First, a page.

Adam Pieniazeks last blog post..Meet the Members: Adam Pieniazek

  18. Nicholas many do fear the unknown upside of possible results as well as the internal feelings you’ve observed. You’ve made a good point that readiness doesn’t happen until fear subsides. I guess that’s why we need to feel the fear and go for it regardless.

    Hayden – holy cow back at you! Well, what happened, did you think on it and quit as intended? The one way to beat the lack of a financial reserve is to create so much action that you don’t need a reserve.

    Al that’s a powerful observation. Try this question. What would cause me to increase my willingness to move forward now? Then do that.

    Karl even though we never become truly ready we can increase our readiness. keep asking questions like this. What do I thin increased connections will do for me that I don’t already have?

    Adam keep calling your age group out on that. They need to understand that no decision is still a decision and often not the right one. As for you, you seem to have thoroughly examined this process and have prepared yourself well for success.

  19. Hi Tom that was really an interesting read

    but for a moron like me how never take the call of action, this all sound too much of hard work and dedication,

    its always someday for everything for me, i do things only when i have too, not because i want to do it 🙁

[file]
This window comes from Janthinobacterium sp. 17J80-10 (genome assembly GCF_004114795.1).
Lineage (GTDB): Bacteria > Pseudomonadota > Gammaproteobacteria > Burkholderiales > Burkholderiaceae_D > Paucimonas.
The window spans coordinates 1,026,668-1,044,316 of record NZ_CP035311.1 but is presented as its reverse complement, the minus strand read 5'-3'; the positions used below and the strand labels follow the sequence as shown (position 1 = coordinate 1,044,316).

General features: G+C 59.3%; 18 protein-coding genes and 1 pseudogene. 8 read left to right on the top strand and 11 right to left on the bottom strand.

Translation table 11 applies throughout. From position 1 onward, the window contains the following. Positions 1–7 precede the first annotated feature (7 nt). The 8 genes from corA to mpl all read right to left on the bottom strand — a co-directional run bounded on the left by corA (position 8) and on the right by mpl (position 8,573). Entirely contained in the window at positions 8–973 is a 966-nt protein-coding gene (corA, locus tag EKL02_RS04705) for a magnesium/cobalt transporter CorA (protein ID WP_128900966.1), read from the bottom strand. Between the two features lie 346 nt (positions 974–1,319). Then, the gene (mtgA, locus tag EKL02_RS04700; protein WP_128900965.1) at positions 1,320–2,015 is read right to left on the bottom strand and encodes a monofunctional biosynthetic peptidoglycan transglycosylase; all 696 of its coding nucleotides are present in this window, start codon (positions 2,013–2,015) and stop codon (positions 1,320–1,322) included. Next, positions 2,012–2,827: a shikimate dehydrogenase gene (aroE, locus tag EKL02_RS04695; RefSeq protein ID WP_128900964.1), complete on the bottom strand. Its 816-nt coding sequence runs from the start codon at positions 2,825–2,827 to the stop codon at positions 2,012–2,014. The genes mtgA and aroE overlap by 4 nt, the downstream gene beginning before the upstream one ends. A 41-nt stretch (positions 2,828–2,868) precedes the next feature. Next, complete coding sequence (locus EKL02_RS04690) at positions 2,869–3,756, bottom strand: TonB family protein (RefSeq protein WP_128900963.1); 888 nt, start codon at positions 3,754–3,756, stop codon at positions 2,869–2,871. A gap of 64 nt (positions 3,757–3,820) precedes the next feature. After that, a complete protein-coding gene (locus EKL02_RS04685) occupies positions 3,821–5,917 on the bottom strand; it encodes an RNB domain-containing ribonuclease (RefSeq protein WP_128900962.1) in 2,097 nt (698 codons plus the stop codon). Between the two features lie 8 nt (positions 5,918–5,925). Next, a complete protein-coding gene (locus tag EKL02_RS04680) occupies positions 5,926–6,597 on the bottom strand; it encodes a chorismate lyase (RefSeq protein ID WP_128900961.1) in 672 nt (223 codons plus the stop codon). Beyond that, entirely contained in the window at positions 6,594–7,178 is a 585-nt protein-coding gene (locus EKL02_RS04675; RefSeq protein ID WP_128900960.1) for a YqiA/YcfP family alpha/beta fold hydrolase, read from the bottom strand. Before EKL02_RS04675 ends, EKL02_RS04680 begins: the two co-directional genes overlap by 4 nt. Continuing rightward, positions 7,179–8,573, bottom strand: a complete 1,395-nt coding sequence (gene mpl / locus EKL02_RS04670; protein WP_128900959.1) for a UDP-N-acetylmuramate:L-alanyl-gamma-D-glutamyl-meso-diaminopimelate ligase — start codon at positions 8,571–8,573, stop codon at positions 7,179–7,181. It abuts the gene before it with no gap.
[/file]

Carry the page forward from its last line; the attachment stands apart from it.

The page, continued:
20. Thanks for the article Tom 🙂

    I want to leave my job and freelance full-time. I would say that I am at the alertness phase. I’m definitely ready but because I’m a single parent and our finances aren’t great I can’t make that final leap until I have enough saved up. If it were just me, I would do it more, but since someone else is dependent on my I need to be more cautious.

    I’m glad, however, that I don’t fear the change. I’m looking forward to it – I really can’t wait.

    Kim Woodbridges last blog post..Stuff This in Your RSS – 9/16/08 – Shows Recently Added to Hulu

  21. Mark sorry I missed you the first time around. Your comment was in the spam folder but I’m glad I found you. Being aware of limiting self-talk is a wonderful first line of defense in creating the life we want. I’ve enjoyed Yoga as well – there’s something very calming and centering about it.

    Sunil well, at least you do things when you have to. Obligation can be a motivator but it takes a lot more energy to keep it up that way. I also so think you are being way too hard on yourself. You’ve created a wonderful resource on your blog.

    Kim that sounds like an outstanding plan you have there. It makes sense to make your move when you are emotionally ready as well as financially. They are very much connected. Please return and tell us when you’ve made your move.

  22. Hi Tom,

    “Some even prefer a ready-fire-aim philosophy. These folks would rather be thrown into the fire so that they are forced to adapt and respond. Is there a more effective way to increase our readiness? I think there is.”

    This statement seriously caught my eye. Many people seem to have to allow themselves to get the feeling that they have no choice but to take action. Willingness is the first step toward positive momentum. Thank you for the inspiring article. Options are always available if we are willing to consider what we have to gain.

  23. Sandra – Yes you’re right about that. We can keep our head about us and see options if we just slow down and look for them.